Ask-a-doc Web sites: If you've got a quick question, you can try to get an answer from sites that say they have various specialists on hand to give quick answers... seen a spike since October in legal questions from readers about layoffs, unemployment and severance.
Web sites like
...leave nothing to chance.
Traffic on JustAnswer rose 14 percent...and had nearly 400,000 page views in 30 days...inquiries related to stress, high blood pressure, drinking and heart pain jumped 33 percent.
Tory Johnson, GMA Workplace Contributor, discusses work-from-home jobs, such as JustAnswer in which verified Experts answer people’s questions.
I will tell you that...the things you have to go through to be an Expert are quite rigorous.

What Customers are Saying:

  • You are a light at the end of scary tunnel when $ are tight, but people need professional help to turn to for help with their dear pets! Linh Charleston, WV
< Previous | Next >
  • You are a light at the end of scary tunnel when $ are tight, but people need professional help to turn to for help with their dear pets! Linh Charleston, WV
  • $1,000 spent at his vet, and I finally get the correct diagnosis from Nancy Holmes for $15 Carol Cedar Hill, MO
  • I think this is the greatest web site in the world. Thanks to all! Judy New Haven, CT
  • I have referred several friends to your web site. I'm impressed with how easy it is to use your site, the Experts available and the quickness of answers. Nina USA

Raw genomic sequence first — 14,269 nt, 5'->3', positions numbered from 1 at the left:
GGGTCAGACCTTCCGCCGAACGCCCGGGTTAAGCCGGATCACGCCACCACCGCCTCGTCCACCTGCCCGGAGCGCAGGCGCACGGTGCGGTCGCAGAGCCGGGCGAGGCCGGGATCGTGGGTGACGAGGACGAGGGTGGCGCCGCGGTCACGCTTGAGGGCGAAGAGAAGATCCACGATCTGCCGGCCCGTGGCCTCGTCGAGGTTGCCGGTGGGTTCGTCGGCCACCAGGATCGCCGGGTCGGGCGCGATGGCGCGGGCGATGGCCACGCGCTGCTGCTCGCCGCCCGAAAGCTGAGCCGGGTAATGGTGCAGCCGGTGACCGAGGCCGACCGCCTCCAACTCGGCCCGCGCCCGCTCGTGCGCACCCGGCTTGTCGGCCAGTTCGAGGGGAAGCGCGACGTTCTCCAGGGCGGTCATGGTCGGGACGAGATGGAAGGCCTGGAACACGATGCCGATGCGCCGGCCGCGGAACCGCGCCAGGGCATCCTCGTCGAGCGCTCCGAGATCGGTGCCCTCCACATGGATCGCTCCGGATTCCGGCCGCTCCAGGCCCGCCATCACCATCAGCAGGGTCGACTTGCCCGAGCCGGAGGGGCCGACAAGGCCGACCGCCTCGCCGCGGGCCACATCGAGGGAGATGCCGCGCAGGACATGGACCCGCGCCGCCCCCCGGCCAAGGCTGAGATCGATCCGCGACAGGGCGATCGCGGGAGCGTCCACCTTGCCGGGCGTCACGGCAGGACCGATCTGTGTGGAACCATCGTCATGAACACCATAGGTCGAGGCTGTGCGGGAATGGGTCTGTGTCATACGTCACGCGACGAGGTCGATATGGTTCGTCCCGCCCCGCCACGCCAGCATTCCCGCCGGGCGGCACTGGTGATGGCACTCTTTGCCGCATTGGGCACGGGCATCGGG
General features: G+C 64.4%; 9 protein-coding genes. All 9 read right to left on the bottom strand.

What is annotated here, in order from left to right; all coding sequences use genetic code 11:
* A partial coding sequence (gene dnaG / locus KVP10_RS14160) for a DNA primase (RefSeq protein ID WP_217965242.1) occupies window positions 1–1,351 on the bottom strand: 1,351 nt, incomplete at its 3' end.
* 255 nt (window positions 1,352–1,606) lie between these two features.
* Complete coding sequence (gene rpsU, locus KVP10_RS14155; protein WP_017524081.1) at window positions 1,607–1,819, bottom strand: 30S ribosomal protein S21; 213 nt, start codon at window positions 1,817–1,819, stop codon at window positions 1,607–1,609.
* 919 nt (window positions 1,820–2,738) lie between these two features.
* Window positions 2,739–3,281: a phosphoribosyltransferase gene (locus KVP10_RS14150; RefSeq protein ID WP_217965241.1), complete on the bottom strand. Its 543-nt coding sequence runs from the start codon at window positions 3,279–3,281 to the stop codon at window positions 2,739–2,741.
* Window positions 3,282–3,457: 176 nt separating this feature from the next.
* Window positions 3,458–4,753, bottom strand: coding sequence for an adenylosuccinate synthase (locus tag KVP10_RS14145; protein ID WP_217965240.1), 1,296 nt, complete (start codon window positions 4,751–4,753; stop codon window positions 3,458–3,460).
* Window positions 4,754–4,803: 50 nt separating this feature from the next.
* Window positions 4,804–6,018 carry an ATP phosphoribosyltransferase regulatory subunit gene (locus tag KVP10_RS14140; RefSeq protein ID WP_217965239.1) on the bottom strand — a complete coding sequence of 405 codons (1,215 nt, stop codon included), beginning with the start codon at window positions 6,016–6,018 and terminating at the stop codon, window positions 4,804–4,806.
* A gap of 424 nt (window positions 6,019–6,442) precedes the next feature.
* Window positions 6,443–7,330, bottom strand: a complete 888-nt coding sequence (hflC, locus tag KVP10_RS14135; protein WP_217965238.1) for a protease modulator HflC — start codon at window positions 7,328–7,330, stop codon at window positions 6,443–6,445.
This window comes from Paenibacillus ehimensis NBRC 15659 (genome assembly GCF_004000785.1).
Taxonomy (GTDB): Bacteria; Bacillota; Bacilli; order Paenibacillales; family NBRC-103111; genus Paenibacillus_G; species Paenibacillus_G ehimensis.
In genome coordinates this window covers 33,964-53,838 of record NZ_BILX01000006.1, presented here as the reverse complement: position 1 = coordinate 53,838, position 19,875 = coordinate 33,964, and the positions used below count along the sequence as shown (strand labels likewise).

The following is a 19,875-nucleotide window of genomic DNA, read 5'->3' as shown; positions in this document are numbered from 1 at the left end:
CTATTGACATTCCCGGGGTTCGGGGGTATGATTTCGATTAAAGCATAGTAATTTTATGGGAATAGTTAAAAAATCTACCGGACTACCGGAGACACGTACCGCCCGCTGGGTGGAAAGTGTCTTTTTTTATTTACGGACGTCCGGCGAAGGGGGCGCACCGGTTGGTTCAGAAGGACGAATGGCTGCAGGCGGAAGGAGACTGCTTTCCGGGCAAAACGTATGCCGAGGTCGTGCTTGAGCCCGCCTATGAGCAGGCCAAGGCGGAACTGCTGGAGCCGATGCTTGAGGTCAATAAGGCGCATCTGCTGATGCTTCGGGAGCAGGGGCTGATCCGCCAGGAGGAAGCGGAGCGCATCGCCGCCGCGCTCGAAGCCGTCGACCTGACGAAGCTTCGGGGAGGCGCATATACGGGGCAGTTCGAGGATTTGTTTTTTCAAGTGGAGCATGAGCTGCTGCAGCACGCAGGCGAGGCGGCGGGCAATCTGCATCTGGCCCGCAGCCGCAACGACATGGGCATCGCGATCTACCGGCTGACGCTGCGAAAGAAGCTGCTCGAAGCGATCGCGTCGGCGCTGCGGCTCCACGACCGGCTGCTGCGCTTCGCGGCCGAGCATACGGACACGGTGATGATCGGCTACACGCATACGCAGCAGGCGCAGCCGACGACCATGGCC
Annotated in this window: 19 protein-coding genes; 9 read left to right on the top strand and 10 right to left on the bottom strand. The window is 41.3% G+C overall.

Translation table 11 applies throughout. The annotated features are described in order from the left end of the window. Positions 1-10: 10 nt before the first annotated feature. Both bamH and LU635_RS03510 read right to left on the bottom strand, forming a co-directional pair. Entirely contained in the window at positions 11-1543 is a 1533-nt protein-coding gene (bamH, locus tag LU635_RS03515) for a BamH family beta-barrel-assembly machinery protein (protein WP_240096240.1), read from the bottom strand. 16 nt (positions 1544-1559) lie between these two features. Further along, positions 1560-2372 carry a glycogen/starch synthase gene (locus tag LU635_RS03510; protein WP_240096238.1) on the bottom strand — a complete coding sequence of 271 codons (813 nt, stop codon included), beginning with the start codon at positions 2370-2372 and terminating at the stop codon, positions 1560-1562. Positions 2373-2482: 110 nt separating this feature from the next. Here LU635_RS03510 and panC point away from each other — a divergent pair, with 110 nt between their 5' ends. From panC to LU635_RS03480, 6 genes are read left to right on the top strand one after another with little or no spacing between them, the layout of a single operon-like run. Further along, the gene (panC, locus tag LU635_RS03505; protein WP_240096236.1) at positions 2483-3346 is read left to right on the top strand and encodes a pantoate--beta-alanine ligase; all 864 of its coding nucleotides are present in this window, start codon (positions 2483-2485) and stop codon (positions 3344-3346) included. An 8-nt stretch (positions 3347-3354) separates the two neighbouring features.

• I am completely pleased with the quick response that I received in our time of need for our dog, Jasmine. I couldn't believe how quick the response was and I thank you. It's good to know you're there!! Jasmine's Mom USA
  • Please let everyone involved with your site know that your Expert, Dr. Lucy, has saved my dog's life. I will recommend your site to all my pet loving friends. Thank you again for simply being there! Sonya G Easley, SC
  • Last night my Expert spent close to 3 hours working with me on my dog's illness. Thank you so much for this opportunity to share in her care and knowledge! Cathie M Pompano Beach, FL

Meet The Experts:

  • Dr. Gary

    Dr. Gary

    Dog Veterinarian

    Satisfied Customers:

    DVM, Emergency Veterinarian; BS (Physiology) Michigan State Univ
< Last | Next >
  • Dr. Gary's Avatar

    Dr. Gary

    Dog Veterinarian

    Satisfied Customers:

    DVM, Emergency Veterinarian; BS (Physiology) Michigan State Univ
  • Joan's Avatar


    Vet Tech

    Satisfied Customers:

    Vet Tech for over 35+ years working w/Dogs/Rescues
  • Candy's Avatar


    Veterinary Technician

    Satisfied Customers:

    Practicing Veterinary Technician for 26 years.Former Veterinary Practice Owner, Technician Trainer
  • Dr. Andy's Avatar

    Dr. Andy

    Medical Director

    Satisfied Customers:

    UC Davis Graduate, Interests: Dermatology, Internal Medicine, Pain Management
  • Theresa's Avatar


    A Voice for Your Pet

    Satisfied Customers:

    19+ years experience in small animal medicine
  • 's Avatar

    Satisfied Customers:

  • Dr. Drew's Avatar

    Dr. Drew


    Satisfied Customers:

    Small Animal Medicine and Surgery